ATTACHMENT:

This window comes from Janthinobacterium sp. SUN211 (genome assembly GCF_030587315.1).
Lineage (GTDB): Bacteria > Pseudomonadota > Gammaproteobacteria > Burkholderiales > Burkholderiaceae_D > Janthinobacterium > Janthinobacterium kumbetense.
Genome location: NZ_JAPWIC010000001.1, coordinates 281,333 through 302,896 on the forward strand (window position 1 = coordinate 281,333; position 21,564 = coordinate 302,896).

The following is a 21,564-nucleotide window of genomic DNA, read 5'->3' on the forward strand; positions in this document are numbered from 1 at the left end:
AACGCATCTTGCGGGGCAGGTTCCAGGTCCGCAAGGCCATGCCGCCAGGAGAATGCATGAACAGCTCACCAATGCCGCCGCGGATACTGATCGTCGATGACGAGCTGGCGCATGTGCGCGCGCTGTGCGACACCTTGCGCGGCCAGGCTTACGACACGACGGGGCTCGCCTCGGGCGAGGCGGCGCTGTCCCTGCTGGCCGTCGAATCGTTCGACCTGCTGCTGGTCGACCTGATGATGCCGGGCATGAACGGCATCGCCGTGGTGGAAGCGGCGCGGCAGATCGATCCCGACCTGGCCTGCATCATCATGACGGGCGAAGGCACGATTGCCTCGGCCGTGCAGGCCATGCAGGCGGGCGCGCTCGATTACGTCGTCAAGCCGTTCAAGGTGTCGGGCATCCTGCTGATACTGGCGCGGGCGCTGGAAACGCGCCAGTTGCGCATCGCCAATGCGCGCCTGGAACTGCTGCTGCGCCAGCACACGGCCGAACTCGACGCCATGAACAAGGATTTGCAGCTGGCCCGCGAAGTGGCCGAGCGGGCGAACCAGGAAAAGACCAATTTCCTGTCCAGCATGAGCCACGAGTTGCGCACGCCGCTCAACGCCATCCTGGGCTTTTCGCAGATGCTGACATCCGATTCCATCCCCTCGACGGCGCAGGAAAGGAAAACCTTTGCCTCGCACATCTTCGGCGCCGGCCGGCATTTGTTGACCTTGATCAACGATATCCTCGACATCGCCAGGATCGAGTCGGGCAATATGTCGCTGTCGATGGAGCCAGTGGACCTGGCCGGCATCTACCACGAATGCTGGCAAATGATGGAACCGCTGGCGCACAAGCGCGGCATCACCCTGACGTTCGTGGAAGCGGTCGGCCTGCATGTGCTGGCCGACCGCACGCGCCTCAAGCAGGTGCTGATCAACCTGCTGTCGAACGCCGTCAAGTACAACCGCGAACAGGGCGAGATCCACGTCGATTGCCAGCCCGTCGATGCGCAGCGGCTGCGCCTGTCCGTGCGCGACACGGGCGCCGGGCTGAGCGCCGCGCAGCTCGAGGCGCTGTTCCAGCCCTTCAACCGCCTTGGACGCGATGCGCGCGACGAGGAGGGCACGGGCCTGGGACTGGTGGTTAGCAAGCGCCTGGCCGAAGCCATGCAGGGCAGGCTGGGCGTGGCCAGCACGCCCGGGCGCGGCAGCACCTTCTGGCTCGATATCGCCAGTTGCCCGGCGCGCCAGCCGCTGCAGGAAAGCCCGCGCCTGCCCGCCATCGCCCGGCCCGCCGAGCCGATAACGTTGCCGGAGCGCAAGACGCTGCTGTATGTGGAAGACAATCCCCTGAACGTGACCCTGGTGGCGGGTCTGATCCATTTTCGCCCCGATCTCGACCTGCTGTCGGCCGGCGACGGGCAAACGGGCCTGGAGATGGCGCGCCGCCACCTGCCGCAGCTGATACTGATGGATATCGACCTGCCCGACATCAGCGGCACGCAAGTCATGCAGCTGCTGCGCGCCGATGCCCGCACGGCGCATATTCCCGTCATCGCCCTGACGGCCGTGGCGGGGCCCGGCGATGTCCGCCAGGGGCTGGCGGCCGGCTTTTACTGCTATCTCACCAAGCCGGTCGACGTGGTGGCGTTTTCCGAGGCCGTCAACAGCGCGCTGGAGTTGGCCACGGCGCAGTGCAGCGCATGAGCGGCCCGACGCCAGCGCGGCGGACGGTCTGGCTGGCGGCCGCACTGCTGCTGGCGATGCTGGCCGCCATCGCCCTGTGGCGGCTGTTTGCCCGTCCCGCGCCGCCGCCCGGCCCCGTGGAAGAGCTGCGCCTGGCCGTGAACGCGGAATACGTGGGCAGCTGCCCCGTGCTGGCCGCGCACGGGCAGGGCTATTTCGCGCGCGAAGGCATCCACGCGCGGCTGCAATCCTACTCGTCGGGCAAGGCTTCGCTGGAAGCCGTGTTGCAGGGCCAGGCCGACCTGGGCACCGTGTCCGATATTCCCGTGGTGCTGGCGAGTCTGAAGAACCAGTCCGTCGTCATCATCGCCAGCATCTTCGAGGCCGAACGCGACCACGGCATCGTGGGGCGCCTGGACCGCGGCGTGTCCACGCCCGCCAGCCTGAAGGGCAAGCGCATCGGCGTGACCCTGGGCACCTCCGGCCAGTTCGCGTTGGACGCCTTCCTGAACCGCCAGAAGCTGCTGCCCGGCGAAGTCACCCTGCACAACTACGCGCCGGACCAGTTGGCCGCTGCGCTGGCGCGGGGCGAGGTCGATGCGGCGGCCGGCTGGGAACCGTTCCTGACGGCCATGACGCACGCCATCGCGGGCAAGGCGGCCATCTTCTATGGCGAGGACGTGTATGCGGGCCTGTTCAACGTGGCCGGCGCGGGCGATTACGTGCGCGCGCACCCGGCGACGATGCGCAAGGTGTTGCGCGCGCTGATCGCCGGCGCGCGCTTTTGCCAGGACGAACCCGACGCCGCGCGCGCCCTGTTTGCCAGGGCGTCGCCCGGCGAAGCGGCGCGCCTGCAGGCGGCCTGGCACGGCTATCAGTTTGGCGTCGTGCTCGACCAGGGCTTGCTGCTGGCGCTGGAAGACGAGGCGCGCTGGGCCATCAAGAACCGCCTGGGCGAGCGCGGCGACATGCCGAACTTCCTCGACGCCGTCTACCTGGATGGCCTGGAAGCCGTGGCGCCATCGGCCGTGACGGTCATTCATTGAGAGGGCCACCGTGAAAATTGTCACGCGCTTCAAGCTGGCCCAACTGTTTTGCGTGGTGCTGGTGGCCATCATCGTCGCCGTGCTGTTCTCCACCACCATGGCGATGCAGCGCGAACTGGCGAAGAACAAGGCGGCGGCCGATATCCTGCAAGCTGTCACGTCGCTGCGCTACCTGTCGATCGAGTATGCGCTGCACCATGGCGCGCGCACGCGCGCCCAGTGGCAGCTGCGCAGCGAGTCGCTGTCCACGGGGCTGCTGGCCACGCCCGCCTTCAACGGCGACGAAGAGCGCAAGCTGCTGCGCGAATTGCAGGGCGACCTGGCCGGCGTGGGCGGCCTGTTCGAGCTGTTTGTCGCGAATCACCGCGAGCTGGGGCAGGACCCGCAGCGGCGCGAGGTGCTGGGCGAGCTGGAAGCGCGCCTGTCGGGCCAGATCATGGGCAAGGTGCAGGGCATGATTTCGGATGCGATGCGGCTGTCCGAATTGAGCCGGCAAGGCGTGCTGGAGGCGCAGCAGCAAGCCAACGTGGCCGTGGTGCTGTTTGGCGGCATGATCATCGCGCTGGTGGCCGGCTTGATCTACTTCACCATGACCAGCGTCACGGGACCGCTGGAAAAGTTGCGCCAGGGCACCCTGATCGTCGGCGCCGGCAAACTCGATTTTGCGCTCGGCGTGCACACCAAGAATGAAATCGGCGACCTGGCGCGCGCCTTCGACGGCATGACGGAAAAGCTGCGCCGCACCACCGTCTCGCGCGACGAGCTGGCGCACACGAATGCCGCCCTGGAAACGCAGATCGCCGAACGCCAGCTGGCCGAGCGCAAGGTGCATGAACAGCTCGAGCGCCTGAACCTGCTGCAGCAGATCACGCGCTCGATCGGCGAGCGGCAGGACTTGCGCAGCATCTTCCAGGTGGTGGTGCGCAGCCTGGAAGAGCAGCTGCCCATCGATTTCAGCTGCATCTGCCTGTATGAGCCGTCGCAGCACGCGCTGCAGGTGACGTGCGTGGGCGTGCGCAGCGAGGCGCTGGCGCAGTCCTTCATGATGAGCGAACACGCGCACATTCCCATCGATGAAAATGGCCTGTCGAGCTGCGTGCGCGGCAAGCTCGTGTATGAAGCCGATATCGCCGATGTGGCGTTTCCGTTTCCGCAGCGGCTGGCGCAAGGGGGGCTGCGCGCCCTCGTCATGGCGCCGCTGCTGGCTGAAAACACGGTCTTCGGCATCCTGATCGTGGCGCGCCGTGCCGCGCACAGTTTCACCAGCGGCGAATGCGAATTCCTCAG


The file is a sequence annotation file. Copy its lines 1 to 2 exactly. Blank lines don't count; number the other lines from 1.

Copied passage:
This window comes from Janthinobacterium sp. SUN211 (genome assembly GCF_030587315.1).
Lineage (GTDB): Bacteria > Pseudomonadota > Gammaproteobacteria > Burkholderiales > Burkholderiaceae_D > Janthinobacterium > Janthinobacterium kumbetense.